7. Doesn't it seem like whenever mystery writing awards are announced, multiple Jungle Reds make the list of nominees? Congrats to Hank and Rhys and all the JRWs for the continuing recognition of their skillful work!

  8. I hear you, Karen...
    I hope there's a special place in hell for any relative (or friend, for that matter) who says nothing after you give them a copy of something you've written.

  9. Congrats, congrats, congrats!

    I can imagine no greater compliment than to be told I'm turning into my mother. She is brave and independent and taught me to be both. She went off to Japan in the 1950s as a DoD teacher and ended up marrying my fighter pilot dad when she was 27(an advanced age in that time). Then,she went back to school and became a speech pathologist after she turned 40. After my father died, she moved away from Mississippi (where they'd lived for almost 30 years) to Colorado to be near us. Even though in her mid-70s at the time, she bravely launched herself into a new community and new activities, and has a much more robust social life than mine. She was, possibly, more excited about the publication of my first book than I was and reads everything I write the day I write it. I am blessed.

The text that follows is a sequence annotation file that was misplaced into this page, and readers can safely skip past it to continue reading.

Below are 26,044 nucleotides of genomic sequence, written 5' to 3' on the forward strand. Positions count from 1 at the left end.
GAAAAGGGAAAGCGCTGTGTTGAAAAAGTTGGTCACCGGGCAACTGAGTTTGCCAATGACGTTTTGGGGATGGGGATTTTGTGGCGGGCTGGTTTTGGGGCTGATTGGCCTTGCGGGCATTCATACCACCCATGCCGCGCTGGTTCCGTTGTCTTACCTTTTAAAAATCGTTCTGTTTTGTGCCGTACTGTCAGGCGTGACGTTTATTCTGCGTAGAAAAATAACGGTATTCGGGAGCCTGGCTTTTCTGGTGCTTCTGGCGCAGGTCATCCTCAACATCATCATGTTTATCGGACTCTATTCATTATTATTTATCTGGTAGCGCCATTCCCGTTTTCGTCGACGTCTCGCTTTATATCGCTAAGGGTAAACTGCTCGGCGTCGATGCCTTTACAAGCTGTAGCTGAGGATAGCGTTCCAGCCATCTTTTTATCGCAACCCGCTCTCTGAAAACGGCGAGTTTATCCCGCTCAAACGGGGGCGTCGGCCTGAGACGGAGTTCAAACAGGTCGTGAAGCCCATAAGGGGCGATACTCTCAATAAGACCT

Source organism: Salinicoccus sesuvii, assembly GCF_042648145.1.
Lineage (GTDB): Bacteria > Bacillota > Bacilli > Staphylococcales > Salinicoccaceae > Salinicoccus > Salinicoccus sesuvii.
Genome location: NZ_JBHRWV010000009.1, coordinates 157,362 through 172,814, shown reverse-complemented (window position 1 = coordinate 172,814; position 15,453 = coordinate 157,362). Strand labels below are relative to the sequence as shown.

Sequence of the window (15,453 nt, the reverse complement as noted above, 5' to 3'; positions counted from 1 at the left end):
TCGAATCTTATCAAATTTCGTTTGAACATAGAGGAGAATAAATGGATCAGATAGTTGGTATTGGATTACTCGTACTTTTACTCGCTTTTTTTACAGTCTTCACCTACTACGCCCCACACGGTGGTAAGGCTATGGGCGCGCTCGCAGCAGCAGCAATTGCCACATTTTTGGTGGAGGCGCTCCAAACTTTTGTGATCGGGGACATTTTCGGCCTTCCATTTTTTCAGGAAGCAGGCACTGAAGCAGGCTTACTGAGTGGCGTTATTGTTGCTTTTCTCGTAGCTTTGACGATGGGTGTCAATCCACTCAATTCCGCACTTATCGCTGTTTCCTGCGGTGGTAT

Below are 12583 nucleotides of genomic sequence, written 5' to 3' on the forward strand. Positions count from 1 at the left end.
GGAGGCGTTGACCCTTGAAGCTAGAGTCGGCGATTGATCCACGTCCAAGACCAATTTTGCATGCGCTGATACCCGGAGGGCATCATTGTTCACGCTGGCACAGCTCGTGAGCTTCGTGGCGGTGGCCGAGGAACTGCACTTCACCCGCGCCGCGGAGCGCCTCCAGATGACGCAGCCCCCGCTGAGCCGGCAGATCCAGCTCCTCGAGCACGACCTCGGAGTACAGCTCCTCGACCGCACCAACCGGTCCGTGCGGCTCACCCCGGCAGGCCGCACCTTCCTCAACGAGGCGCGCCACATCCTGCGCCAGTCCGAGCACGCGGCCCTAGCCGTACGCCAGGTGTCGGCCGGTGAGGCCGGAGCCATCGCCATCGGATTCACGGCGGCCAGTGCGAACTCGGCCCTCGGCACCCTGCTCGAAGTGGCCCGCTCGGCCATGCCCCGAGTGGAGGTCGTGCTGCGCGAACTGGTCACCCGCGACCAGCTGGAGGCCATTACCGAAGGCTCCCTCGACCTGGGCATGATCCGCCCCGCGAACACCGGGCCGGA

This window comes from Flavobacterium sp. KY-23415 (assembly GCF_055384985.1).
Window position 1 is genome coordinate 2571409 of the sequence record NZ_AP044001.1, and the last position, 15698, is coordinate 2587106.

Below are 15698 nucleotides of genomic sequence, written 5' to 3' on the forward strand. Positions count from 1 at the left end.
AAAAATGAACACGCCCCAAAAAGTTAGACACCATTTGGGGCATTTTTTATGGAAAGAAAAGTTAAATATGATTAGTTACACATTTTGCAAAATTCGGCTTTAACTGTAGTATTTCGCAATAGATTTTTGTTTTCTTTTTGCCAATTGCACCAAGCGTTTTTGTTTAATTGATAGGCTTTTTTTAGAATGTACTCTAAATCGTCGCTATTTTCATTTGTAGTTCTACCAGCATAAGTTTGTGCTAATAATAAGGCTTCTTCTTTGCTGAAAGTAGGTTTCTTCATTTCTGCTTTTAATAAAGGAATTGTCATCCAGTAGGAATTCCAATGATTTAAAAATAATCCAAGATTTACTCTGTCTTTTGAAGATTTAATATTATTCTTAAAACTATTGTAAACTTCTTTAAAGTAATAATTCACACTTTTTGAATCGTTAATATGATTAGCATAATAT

10. Thanks, friends, for sharing these wonderful observations! I could see my mother in many of them! Two things stand out about her, a southern belle from Tennessee, who had a will of iron!!! She was very partucular about her looks as she got older and at age of 90 she would not leave the house til she had spent an hour putting on her face! I don't wear much makeup, but I find myself putting on lipstick before I step out of my apartment. She was also, like many of yours, strict about expecting me to make the top goals: once, when I was elected in college to Chair the Big Class Play, ( a huge honor ) she was disappointed that I was not going to act in it!! Thelma in Manhattan